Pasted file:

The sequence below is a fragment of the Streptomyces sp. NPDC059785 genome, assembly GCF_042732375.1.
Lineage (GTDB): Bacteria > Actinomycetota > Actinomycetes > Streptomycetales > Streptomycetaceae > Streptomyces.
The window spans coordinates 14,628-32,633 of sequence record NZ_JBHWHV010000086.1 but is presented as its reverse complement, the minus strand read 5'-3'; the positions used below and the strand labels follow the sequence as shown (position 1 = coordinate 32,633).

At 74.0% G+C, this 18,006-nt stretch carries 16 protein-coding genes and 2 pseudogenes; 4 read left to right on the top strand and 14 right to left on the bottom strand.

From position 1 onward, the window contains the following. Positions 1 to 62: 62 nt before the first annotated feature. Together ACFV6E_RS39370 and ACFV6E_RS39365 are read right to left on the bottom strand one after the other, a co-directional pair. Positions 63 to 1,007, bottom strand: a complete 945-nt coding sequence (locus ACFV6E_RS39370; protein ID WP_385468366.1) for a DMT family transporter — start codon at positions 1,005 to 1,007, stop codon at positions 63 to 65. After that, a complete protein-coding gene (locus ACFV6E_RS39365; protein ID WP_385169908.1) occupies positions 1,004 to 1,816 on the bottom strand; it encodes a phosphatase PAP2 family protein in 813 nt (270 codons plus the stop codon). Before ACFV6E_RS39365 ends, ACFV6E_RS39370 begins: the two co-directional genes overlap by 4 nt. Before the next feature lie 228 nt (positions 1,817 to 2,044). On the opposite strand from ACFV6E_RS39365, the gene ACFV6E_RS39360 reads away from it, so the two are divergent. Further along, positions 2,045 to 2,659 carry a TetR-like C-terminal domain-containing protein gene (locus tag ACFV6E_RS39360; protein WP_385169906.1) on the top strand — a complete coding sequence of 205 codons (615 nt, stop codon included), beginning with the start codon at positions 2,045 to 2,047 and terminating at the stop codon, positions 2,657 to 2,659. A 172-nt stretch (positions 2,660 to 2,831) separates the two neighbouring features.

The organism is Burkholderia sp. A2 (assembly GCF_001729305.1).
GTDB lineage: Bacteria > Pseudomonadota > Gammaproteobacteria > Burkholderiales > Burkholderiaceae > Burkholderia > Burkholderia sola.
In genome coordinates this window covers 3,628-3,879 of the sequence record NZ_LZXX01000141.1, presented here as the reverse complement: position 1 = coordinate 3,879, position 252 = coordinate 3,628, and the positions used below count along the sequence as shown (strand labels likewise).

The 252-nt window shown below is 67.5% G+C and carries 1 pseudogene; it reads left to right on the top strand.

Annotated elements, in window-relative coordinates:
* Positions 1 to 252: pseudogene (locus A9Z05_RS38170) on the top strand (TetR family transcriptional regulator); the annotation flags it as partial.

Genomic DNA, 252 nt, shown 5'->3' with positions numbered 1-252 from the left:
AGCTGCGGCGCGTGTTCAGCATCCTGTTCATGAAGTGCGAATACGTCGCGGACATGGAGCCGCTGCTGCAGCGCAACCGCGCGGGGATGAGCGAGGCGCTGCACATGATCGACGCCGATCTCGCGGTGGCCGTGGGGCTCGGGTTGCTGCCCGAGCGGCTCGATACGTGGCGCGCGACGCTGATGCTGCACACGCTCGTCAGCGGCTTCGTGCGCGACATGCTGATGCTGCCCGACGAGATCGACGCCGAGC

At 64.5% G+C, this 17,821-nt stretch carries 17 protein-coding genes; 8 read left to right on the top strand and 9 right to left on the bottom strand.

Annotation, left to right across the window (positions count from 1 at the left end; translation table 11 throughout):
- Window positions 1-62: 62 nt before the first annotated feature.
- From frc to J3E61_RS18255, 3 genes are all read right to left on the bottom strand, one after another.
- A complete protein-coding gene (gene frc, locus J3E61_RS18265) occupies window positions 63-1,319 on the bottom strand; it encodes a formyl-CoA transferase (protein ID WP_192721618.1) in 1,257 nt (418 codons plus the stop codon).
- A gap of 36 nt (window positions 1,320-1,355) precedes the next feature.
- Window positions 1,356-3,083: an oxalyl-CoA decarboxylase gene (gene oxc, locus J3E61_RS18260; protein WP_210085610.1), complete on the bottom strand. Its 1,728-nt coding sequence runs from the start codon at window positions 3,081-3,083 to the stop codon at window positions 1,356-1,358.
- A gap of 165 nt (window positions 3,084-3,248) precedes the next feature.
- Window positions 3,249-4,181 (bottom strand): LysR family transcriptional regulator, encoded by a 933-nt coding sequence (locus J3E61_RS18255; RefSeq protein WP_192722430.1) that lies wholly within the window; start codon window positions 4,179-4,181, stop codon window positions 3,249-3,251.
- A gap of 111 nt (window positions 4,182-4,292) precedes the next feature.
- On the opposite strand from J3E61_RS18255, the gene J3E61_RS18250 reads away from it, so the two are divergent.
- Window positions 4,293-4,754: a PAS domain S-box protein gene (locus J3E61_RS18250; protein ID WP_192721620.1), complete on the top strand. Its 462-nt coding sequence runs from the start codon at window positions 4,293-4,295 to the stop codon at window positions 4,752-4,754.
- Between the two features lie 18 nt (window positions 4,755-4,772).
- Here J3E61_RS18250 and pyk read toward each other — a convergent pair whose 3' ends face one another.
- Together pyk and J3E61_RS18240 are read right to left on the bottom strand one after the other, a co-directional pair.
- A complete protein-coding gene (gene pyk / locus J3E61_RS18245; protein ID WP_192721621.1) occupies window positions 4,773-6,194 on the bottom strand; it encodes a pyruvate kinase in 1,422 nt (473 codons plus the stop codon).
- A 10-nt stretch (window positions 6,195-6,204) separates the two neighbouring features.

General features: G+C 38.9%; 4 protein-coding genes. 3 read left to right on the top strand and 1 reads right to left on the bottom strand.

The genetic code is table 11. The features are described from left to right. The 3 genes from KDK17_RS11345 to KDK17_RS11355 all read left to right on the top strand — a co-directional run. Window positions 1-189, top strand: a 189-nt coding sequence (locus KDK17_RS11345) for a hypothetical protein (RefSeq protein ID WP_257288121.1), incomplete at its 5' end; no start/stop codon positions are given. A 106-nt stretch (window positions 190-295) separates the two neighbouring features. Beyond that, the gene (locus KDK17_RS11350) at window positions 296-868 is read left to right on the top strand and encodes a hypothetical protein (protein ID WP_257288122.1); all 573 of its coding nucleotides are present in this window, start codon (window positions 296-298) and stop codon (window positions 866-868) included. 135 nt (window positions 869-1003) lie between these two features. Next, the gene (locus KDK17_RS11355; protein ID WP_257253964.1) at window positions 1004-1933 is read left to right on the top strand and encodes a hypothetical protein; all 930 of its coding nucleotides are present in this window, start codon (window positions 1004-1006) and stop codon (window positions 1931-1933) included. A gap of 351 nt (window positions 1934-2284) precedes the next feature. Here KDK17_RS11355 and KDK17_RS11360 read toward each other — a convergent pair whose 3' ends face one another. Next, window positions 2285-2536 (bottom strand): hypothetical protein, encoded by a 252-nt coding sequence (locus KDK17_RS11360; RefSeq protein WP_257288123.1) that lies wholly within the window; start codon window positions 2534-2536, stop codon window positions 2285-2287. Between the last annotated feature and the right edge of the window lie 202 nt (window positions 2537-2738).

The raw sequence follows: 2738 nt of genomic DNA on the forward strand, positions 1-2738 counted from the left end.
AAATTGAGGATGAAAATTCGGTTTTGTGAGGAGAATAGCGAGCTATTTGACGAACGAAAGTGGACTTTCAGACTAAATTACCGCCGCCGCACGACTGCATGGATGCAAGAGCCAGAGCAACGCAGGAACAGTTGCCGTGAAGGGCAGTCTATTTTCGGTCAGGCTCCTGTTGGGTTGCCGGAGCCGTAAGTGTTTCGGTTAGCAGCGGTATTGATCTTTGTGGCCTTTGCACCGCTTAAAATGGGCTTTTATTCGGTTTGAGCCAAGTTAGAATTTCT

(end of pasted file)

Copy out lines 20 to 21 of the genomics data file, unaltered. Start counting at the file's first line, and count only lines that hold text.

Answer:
- Window positions 1,356-3,083: an oxalyl-CoA decarboxylase gene (gene oxc, locus J3E61_RS18260; protein WP_210085610.1), complete on the bottom strand. Its 1,728-nt coding sequence runs from the start codon at window positions 3,081-3,083 to the stop codon at window positions 1,356-1,358.
- A gap of 165 nt (window positions 3,084-3,248) precedes the next feature.